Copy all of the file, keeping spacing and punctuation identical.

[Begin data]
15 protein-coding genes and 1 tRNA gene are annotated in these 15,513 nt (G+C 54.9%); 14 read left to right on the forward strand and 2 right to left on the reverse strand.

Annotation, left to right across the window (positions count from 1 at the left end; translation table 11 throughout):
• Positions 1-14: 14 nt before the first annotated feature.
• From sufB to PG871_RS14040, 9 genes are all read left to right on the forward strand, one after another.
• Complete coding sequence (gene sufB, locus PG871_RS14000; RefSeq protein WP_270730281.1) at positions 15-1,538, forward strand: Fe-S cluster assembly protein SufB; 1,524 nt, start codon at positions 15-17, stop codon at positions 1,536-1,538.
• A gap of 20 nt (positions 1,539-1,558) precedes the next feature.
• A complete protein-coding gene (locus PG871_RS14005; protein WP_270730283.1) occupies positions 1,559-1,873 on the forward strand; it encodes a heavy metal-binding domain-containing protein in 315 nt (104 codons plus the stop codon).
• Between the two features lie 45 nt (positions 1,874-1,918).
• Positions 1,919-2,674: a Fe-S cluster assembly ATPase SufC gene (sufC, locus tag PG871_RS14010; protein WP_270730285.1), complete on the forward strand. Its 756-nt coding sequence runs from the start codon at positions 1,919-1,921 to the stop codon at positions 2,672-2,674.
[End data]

15 protein-coding genes and 1 tRNA gene are annotated in these 15,513 nt (G+C 54.9%); 14 read left to right on the forward strand and 2 right to left on the reverse strand.

Annotation, left to right across the window (positions count from 1 at the left end; translation table 11 throughout):
• Positions 1-14: 14 nt before the first annotated feature.
• From sufB to PG871_RS14040, 9 genes are all read left to right on the forward strand, one after another.
• Complete coding sequence (gene sufB, locus PG871_RS14000; RefSeq protein WP_270730281.1) at positions 15-1,538, forward strand: Fe-S cluster assembly protein SufB; 1,524 nt, start codon at positions 15-17, stop codon at positions 1,536-1,538.
• A gap of 20 nt (positions 1,539-1,558) precedes the next feature.
• A complete protein-coding gene (locus PG871_RS14005; protein WP_270730283.1) occupies positions 1,559-1,873 on the forward strand; it encodes a heavy metal-binding domain-containing protein in 315 nt (104 codons plus the stop codon).
• Between the two features lie 45 nt (positions 1,874-1,918).
• Positions 1,919-2,674: a Fe-S cluster assembly ATPase SufC gene (sufC, locus tag PG871_RS14010; protein WP_270730285.1), complete on the forward strand. Its 756-nt coding sequence runs from the start codon at positions 1,919-1,921 to the stop codon at positions 2,672-2,674.